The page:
The MPAA Forces Craft Brewer To Abandon Its 'Rated R' Beer Brand

from the this-beer-is-not-yet-rated dept

The MPAA. Usually that’s all I’d have to say and then we could all have good combo laugh/cry over exactly how cartoonishly dickish an organization could be. But now it’s entered the realm of alcohol, where trademark silliness is all too prevalent. But if any of those previous stories looked petty, the pure petty stones on these MPAA folks will astound you. Yes, it has come to this: a craft brewery has been forced to change the name of its celebrated “Rated R” beer brand. This, people, is as stupid as it gets.

A few weeks ago the MPAA sent a cease and desist letter to Minneapolis beer brewery 612 Brew, who’re known for their tasty beers including the popular “Rated R” brand. The movie industry group pointed out that the company was using the “Rated R” trademark without permission and urged the beer maker to drop the name to avoid confusion.

Of course! Who could possibly deny how the confusion over whether I was drinking an R-rated movie or a beer might creep into my brain? Who also could possibly deny that the MPAA’s “Rated R” trademark is something other than purely descriptive? I mean, it’s not like the mark is, you know, describing the exact state of rating of the movie or anything, right? And, finally, really how different are the movie and beer-making industries? Aren’t they essentially the same thing? Because if they aren’t, then this really doesn’t make any sense.

The brewery first responded to the demands by arguing that the Rated R name can be used as they clearly operate in a different industry. The MPAA wasn’t convinced though.

Imagine the look on the faces of the sweet folks making this wonderful alcohol when they were informed that the lawyers at the MPAA weren’t convinced that the MPAA and a brewery were in different industries. I imagine it took the grace of god himself to keep embolisms from popping inside of their brains as they tried to process a claim so stupid.

And, yet, because the brewery is small and the MPAA is big, the name of the beer will be changed. This is how stupidity plus money can equal the good guy getting screwed out of his brand. The beer will continue on, of course, though under a different name: “unrated.”

The brewery now has to hope that the “unrated” name won’t cause any headaches in the future. A quick search reveals that there’s an “unrated” trademark application in progress by a “yoga pants” outfit, so fingers crossed.

Fingers crossed. Jesus…

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Companies: mpaa

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Comments on “The MPAA Forces Craft Brewer To Abandon Its 'Rated R' Beer Brand”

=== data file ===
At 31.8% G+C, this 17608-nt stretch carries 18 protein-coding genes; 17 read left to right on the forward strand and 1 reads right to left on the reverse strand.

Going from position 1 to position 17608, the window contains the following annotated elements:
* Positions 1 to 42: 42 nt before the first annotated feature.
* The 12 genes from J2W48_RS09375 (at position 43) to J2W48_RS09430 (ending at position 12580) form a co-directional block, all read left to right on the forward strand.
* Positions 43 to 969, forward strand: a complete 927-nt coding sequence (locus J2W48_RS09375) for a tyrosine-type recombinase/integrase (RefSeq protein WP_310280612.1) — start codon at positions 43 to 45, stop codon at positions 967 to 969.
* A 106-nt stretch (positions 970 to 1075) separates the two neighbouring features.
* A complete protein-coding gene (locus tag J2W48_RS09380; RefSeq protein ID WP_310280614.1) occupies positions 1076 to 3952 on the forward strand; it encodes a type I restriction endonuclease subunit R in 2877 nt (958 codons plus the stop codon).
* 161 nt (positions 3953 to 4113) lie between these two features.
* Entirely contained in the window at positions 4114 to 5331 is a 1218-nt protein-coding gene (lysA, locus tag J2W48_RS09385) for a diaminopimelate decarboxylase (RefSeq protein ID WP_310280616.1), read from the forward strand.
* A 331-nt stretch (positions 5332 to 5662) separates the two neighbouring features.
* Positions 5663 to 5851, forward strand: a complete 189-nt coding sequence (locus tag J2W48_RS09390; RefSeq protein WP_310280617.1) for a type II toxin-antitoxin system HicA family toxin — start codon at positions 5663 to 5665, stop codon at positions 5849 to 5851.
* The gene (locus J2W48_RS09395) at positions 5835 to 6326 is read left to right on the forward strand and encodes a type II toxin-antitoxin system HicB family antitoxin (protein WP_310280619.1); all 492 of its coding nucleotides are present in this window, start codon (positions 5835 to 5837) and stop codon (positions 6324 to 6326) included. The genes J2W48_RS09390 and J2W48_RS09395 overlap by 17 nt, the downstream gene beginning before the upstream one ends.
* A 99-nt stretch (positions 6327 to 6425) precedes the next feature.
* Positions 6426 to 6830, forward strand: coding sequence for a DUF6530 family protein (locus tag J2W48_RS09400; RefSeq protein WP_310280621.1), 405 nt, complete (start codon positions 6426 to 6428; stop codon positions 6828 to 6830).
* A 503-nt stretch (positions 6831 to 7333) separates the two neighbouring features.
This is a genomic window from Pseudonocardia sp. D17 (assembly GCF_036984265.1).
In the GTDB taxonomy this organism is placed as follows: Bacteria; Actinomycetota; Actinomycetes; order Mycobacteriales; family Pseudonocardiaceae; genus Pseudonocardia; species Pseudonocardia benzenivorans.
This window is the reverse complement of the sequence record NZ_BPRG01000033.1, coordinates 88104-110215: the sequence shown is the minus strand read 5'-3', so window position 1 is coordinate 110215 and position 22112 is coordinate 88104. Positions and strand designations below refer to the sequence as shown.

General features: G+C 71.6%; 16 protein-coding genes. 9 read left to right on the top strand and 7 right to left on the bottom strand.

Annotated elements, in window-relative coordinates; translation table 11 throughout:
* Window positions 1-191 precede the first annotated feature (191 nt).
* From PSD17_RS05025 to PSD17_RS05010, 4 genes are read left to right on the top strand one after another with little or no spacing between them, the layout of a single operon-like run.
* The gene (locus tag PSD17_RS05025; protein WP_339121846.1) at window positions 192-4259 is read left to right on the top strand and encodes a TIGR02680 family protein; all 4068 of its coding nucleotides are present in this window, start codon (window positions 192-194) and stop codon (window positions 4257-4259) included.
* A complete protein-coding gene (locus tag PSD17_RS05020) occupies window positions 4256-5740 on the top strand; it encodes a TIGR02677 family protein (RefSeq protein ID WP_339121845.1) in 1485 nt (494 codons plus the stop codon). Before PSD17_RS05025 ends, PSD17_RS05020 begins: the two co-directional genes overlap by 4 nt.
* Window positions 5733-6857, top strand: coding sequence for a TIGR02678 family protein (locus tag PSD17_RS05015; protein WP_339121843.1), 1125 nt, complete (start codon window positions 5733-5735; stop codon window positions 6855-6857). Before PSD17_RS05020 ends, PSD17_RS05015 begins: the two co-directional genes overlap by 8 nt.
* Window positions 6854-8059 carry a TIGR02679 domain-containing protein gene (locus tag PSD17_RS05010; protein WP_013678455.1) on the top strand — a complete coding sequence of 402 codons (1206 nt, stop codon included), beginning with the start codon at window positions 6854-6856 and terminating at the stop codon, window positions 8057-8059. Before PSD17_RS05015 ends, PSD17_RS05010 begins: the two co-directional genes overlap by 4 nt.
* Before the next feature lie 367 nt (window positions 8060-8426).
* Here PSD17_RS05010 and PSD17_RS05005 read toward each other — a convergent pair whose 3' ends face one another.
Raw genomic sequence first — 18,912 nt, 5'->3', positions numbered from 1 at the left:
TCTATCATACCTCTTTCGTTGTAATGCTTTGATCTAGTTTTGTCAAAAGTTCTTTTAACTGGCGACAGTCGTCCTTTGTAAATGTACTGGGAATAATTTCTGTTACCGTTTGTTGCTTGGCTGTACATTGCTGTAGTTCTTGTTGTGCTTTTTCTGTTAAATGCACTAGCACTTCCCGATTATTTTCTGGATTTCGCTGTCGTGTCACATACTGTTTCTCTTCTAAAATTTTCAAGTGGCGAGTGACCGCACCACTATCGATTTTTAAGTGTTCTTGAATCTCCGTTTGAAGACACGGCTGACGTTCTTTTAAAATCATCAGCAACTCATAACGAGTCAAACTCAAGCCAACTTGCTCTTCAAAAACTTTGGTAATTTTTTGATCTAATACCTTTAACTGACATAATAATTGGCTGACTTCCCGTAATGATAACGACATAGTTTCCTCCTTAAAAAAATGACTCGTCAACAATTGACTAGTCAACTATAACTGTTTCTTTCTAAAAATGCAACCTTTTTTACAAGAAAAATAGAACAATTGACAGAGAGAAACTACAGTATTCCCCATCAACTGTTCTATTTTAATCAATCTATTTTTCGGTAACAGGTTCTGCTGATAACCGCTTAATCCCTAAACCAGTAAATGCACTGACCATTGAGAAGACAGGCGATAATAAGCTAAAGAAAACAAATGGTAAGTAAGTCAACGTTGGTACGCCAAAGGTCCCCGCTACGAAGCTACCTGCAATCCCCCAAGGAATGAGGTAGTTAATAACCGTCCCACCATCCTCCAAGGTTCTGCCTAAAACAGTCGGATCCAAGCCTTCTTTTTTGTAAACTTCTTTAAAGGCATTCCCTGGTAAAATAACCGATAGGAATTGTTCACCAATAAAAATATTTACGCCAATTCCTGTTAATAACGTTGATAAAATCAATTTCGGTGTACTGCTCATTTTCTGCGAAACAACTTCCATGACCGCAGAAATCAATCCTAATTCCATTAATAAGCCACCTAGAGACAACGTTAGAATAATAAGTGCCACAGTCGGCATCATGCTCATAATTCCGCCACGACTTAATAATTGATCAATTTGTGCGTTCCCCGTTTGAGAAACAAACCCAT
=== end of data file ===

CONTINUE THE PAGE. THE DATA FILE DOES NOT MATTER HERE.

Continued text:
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antidirt (profile) says:

Wow. No mention that this is a certification mark, not a trademark. No discussion of what the actual infringement test is, much less how to apply it here. No understanding of what a “purely descriptive” mark is. Must be more IP “analysis” by Timmy G on TD. “This, people, is as stupid as it gets.” Couldn’t have said it better myself.

That One Guy (profile) says:

Re: Re:

Yeah, how exactly would a certification mark be applicable here as an argument for why the MPAA’s claim isn’t ridiculous?

When it’s used for movies, it’s indicating that a movie is rated at a particular level, which would seem to be what a certification mark is used for(‘Movie X meets the criteria to be rated R’). When a brewery uses it, they’re not certifying that the beer is anything, it’s just a term used as a brand for a particular line of beers.

I think it’s pretty safe to assume that they are not trying to make people think that the movie ratings board has certified that their beer meets the criteria to be ‘Rated R’, and someone would have to either be a lawyer, or incredibly drunk for such a ‘potential confusion’ to even occur.

The ‘infringement test’ part is rather moot, given the difference between the two categories(though a lousy beer, much like a lousy movie, can have you feeling even worse after ‘consumption’ than before, and wishing you’d spent your money elsewhere).

If viewed as a certification mark, then given the vastly different categories, it really wouldn’t apply, given how insane it would be to test and ‘certify’ a beer brand the same as a movie. If viewed in the trademark angle, then given the purpose of those is to ‘prevent customer confusion’, again, you’d have to be a lawyer or very drunk to think that a brand of beer has anything to do with movie ratings, so the potential confusion there is minimal at best.

antidirt (profile) says:

Re: Re: Re:

I think you missed my point. I’m sure Timmy G is well-suited to produce “look how dumb!” posts for TD. It’s just that, ironically enough, he’s the one who looks dumb when he attempts to draw legal conclusions. It’s painfully obvious that he has very little grasp of trademark law. Considering how Mike has built a career in blasting other sites for writing dumb stuff, it’s deliciously funny that his own writers display such shameful shortcomings. Timmy G strikes me as the guy who berates another with a “your dumb” reply.

DocGerbil100 (profile) says:

Re: Re:

It’s a trademark dispute, not a certification dispute.

The article fails to give much information, but this comes from TorrentFreak who in turn got it from apparent originators BizJournals, both of whom go into more detail.

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